Three New Albany Mayoral candidates state their case - WDRB 41 Louisville News

Three New Albany Mayoral candidates state their case

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NEW ALBANY, Ind. (WDRB) -- It's a three-legged race for leadership in New Albany. Here's a look at the mayoral candidates and where they stand on the issues. 

Roger Baylor is not your typical politician. His campaign signs aren't red, white and blue they're orange-- the same color as the skull campaign sticker he wore to an interview with WDRB. 

In fact, the owner of the New Albanian Brewhouse calls himself a futurist -- an Independent promising to break the status quo as Mayor. 

When asked about his vision for the city, Baylor replied: "transparency, infrastructure and empowerment."

If elected Mayor, Baylor promises to "devote our economic development efforts to what we already have here rather than the usual 'attract and retain' business model which is to throw money at somebody from somewhere else and hope they leave their town."

Kevin Zurschmiede is on the Republican side of the ballot. Zurschmiede owns Lone Star Reality and serves on the New Albany City Council. He says he wants to make the city a better place to call home.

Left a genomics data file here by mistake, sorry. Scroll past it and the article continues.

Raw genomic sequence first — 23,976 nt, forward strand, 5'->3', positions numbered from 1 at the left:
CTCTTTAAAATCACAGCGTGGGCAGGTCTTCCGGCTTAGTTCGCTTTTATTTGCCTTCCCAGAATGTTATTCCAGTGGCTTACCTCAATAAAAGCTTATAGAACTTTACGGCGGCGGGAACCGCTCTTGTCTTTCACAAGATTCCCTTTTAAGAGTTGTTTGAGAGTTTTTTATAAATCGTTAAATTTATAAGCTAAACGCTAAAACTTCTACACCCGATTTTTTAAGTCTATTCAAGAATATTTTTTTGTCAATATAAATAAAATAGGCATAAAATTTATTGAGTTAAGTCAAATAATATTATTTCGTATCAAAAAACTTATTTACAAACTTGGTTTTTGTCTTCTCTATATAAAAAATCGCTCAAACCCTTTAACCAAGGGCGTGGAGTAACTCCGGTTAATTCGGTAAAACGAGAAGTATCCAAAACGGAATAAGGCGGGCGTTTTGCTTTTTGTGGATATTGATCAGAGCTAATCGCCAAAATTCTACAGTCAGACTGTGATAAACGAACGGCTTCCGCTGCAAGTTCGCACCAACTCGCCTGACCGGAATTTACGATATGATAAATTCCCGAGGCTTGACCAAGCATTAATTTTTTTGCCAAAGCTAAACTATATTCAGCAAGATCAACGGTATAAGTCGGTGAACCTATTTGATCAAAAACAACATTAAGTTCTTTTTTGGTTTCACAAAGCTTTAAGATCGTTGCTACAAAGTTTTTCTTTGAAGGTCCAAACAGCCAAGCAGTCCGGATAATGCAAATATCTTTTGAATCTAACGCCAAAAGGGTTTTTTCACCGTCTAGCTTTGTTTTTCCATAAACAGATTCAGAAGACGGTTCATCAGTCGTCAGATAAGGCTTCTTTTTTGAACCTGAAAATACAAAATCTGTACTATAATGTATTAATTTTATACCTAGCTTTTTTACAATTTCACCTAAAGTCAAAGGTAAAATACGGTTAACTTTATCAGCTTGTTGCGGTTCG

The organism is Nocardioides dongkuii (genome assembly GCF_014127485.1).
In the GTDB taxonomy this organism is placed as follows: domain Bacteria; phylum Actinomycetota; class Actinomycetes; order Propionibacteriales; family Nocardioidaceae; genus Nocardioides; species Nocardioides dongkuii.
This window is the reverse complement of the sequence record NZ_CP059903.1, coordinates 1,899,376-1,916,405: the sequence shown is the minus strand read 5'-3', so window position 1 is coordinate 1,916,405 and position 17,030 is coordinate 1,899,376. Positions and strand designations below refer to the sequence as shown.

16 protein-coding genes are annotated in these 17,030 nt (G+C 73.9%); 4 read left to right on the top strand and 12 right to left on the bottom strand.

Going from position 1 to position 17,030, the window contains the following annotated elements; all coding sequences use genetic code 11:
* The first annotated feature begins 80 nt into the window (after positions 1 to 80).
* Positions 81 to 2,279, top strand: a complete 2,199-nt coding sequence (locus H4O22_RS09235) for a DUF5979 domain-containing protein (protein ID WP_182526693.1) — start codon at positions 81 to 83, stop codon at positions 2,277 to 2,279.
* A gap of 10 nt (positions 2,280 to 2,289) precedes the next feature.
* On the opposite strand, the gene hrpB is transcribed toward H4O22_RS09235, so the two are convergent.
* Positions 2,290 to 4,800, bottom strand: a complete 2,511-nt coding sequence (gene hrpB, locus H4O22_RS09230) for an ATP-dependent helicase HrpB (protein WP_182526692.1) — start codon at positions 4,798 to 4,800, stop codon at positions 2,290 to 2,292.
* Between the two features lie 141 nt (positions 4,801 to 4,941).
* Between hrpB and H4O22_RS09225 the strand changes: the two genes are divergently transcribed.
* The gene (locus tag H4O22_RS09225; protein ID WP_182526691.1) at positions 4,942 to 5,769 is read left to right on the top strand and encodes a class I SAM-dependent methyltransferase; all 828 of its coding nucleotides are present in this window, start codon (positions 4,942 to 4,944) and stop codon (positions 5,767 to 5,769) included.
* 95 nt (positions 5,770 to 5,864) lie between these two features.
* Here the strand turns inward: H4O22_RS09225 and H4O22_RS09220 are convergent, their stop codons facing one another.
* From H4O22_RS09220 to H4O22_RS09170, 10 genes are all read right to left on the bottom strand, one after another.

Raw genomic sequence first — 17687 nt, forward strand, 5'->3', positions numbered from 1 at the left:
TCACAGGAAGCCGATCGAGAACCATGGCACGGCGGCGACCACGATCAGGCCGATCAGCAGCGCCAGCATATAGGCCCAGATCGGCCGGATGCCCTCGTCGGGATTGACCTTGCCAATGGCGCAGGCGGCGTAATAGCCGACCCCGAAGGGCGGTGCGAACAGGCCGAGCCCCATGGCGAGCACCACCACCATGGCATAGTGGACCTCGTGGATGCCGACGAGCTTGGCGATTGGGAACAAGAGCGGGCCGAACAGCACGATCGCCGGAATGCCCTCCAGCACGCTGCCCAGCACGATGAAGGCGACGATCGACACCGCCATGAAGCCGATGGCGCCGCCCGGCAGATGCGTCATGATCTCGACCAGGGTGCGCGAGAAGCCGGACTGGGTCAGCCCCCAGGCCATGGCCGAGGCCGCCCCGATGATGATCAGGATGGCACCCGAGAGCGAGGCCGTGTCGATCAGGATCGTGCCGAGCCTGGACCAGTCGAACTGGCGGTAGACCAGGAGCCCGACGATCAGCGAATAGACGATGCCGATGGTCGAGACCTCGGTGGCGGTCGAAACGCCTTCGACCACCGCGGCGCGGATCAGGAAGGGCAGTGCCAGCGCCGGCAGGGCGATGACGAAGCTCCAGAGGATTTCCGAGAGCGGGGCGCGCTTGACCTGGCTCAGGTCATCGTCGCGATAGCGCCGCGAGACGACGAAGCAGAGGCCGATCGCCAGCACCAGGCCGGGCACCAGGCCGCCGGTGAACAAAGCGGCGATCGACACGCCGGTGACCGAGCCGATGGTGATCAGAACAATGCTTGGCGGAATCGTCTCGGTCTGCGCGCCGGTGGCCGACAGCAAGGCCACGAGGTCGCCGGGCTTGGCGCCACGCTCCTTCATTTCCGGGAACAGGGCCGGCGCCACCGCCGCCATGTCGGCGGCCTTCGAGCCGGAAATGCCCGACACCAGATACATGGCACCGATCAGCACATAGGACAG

"Public safety and code enforcement are two of my high priorities," Zurschmiede said. "We're the only city in the 2010 Census who lost population in this area. I've lost friends and relatives moving to Jeffersonville, and Floyd Knobs. I want to create a city that's a safe, friendly, and a clean environment that people want to move to, not move from."

The incumbent, Democratic Mayor Jeff Gahan, says he is running on his record. This year the city opened a new $9 million water park and turned an old industrial site into a new sports complex. Gahan said. "We focused on parks and recreation because it was the most needed at the time. We've also balanced the budget -- the budget hasn't been balanced in over 10 years. And we've also paid off a lot of debt. So we've done a whole lot of things in a short period of time that I think the community can be proud of. "

One of the biggest challenges facing New Albany's next mayor is jobs. Pillsbury is pulling out in 2016, putting 400 people out of work. 

Meanwhile, Jeffersonville has been put in a strong position with the new Ohio River Bridges. Job growth is up and the population is increasing. 

So the question for New Albany voters on Nov. 3 is which one of the three candidates for Mayor has the best plan for New Albany to compete. 

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